Because eczema is a chronic condition, there are a number of lifestyle factors that can go into managing its symptoms and reducing flare-ups. One such lifestyle adjustment that many people find helpful involves their diet–including both what to avoid and what to eat more of. In this realm, probiotics for eczema have been gaining some spotlight lately as a possible method of better managing eczema symptoms through diet. Read on to learn more about what probiotics are and how they may be able to minimize your symptoms of dry, cracked, and uncomfortable skin.
What Are Probiotics?
The human body is already home to a complex microbiome of various living microorganisms, including many types of bacteria, that are harmless or even beneficial. By definition, probiotics are any microorganisms that live in the human body and provide some type of health benefit (Healthline). Although most people associate probiotics with bacteria, there are also some types of yeasts and other organisms that can be beneficial.
Some of the ways that probiotics can help to boost your overall health is to increase immune system function, balance out the ratio of “good” and “bad” gut bacteria, and regulate the digestive system.
The Link between Probiotics and Eczema
The benefits of probiotics for eczema aren’t limited to your gut, though. Eczema is a chronic skin condition that is caused by underlying inflammation (National Eczema Association). Because of this, the most effective treatment methods for its symptoms need to be aimed at calming inflammation that begins from the inside. One way to do this, as numerous studies have found, is by adding more probiotics to your diet.
A study published in the American Journal of Clinical Dermatology found that consuming the right types of probiotics could help to reduce the severity of eczema symptoms or even prevent their development in the first place, although more research is needed to determine the exact mechanisms behind this (NewsOK).
The general idea, however, is that introducing more “good” microorganisms to your body’s microbiome could help to naturally reduce the number of “bad” microorganisms that are present, without requiring the use of antibiotics (National Eczema Association). This may ease the stress on your body’s immune system, which is already producing unnecessary inflammatory responses in the case of eczema.
How to Add More Probiotics For Eczema
One of the most common and convenient ways to get more probiotics in your diet is to take a probiotic supplement. There are also a number of probiotic-rich foods that you can add to your daily diet, including:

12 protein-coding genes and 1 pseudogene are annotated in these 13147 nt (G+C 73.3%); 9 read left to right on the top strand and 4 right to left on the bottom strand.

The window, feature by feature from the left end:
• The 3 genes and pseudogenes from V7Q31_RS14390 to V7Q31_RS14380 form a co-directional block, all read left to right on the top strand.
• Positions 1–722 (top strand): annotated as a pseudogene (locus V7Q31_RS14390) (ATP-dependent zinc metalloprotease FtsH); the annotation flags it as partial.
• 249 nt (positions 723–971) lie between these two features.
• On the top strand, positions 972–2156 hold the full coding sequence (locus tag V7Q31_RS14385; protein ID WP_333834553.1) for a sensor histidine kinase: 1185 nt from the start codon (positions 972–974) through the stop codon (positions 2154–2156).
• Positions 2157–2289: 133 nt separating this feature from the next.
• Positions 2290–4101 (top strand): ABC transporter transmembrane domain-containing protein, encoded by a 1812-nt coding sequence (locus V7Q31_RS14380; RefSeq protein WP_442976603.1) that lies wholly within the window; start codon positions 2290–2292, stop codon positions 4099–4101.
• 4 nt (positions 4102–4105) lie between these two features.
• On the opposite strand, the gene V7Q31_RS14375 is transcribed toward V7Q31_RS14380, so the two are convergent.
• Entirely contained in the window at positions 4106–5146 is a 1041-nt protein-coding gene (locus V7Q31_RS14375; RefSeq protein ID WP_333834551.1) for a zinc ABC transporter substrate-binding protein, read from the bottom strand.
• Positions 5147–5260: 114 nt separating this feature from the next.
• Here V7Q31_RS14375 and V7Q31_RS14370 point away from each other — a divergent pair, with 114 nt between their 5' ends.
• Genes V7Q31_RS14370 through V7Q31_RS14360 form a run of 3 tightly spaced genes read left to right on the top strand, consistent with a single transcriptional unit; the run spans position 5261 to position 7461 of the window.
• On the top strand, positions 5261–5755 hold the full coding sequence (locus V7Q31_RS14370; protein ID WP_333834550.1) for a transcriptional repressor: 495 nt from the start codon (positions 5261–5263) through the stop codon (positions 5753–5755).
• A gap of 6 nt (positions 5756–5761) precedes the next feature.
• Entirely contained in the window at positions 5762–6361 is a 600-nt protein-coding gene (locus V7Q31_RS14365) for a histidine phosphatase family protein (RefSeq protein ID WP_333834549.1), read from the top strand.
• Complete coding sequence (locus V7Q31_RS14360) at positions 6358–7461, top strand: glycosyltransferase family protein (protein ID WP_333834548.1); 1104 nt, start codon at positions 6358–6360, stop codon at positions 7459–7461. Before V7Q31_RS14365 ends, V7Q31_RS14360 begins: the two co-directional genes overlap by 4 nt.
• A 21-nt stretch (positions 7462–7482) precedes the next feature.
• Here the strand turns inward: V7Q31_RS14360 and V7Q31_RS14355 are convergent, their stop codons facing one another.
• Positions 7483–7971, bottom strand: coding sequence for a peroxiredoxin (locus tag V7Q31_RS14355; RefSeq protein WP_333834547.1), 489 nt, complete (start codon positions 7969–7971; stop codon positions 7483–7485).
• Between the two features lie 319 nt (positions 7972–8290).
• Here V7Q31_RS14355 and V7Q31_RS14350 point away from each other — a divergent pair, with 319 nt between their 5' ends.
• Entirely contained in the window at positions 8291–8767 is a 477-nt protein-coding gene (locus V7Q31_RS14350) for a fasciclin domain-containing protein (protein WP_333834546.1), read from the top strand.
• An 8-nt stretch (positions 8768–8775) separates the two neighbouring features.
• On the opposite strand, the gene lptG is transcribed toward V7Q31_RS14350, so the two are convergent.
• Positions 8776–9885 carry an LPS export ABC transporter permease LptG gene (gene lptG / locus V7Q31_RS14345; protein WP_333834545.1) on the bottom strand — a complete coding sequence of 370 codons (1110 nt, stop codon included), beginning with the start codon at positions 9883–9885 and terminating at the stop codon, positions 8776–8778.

- Apple cider vinegar
Eczema Management Tips
In addition to adjusting your diet to include probiotics for eczema, supplements or more foods that contain them, you can also help to reduce eczema flare-ups naturally with these tips:
- Use a moisturizer like Eksem Moisturizing Body Cream that does not contain fragrances, preservatives, or steroids. Instead, Eksem includes simple, gentle, and effective ingredients like naturally-derived essential micronutrients such as vitamins A, C, and E to help soothe the skin and calm inflammation.
- Identify your eczema triggers and try to avoid them whenever possible.
- Avoid using bar soaps, foaming cleansers, and other skin care and personal care products that contain harsh, drying ingredients.
- Try not to scratch, as scratching can lead to infections. Keep a gentle moisturizer on hand to apply whenever the urge to itch strikes.
Effectively managing eczema can be difficult if the condition is only approached based on masking its outward symptoms. Instead, take a multifaceted approach by including changes in diet and lifestyle habits and nourishing your skin with the right micronutrients to help ease inflammation and the signs of redness, dryness, and itching that it can cause.
While adding probiotics for eczema to your diet may help to minimize your symptoms, it’s likely that you’ll see the best results when combining all of these strategies that ultimately address the underlying inflammation that spurs eczema flare-ups.